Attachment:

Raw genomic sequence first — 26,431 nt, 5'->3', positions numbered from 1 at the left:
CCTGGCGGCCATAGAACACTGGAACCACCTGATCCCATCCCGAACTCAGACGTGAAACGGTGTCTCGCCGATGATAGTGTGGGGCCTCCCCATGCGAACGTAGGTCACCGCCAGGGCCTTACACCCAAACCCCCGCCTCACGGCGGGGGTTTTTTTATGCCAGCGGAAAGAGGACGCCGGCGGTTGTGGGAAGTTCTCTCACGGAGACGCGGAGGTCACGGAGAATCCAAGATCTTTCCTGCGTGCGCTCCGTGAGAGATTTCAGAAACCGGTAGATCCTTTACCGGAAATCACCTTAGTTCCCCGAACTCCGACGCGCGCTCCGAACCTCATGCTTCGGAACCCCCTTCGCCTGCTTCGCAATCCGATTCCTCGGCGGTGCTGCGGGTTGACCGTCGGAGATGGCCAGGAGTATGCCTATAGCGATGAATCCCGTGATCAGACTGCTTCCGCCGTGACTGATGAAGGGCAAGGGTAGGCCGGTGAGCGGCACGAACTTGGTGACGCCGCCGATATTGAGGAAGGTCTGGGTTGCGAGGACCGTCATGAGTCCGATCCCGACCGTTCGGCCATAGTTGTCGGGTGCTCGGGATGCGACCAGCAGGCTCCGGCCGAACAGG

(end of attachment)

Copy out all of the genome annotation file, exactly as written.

Raw genomic sequence first — 26,431 nt, 5'->3', positions numbered from 1 at the left:
CCTGGCGGCCATAGAACACTGGAACCACCTGATCCCATCCCGAACTCAGACGTGAAACGGTGTCTCGCCGATGATAGTGTGGGGCCTCCCCATGCGAACGTAGGTCACCGCCAGGGCCTTACACCCAAACCCCCGCCTCACGGCGGGGGTTTTTTTATGCCAGCGGAAAGAGGACGCCGGCGGTTGTGGGAAGTTCTCTCACGGAGACGCGGAGGTCACGGAGAATCCAAGATCTTTCCTGCGTGCGCTCCGTGAGAGATTTCAGAAACCGGTAGATCCTTTACCGGAAATCACCTTAGTTCCCCGAACTCCGACGCGCGCTCCGAACCTCATGCTTCGGAACCCCCTTCGCCTGCTTCGCAATCCGATTCCTCGGCGGTGCTGCGGGTTGACCGTCGGAGATGGCCAGGAGTATGCCTATAGCGATGAATCCCGTGATCAGACTGCTTCCGCCGTGACTGATGAAGGGCAAGGGTAGGCCGGTGAGCGGCACGAACTTGGTGACGCCGCCGATATTGAGGAAGGTCTGGGTTGCGAGGACCGTCATGAGTCCGATCCCGACCGTTCGGCCATAGTTGTCGGGTGCTCGGGATGCGACCAGCAGGCTCCGGCCGAACAGG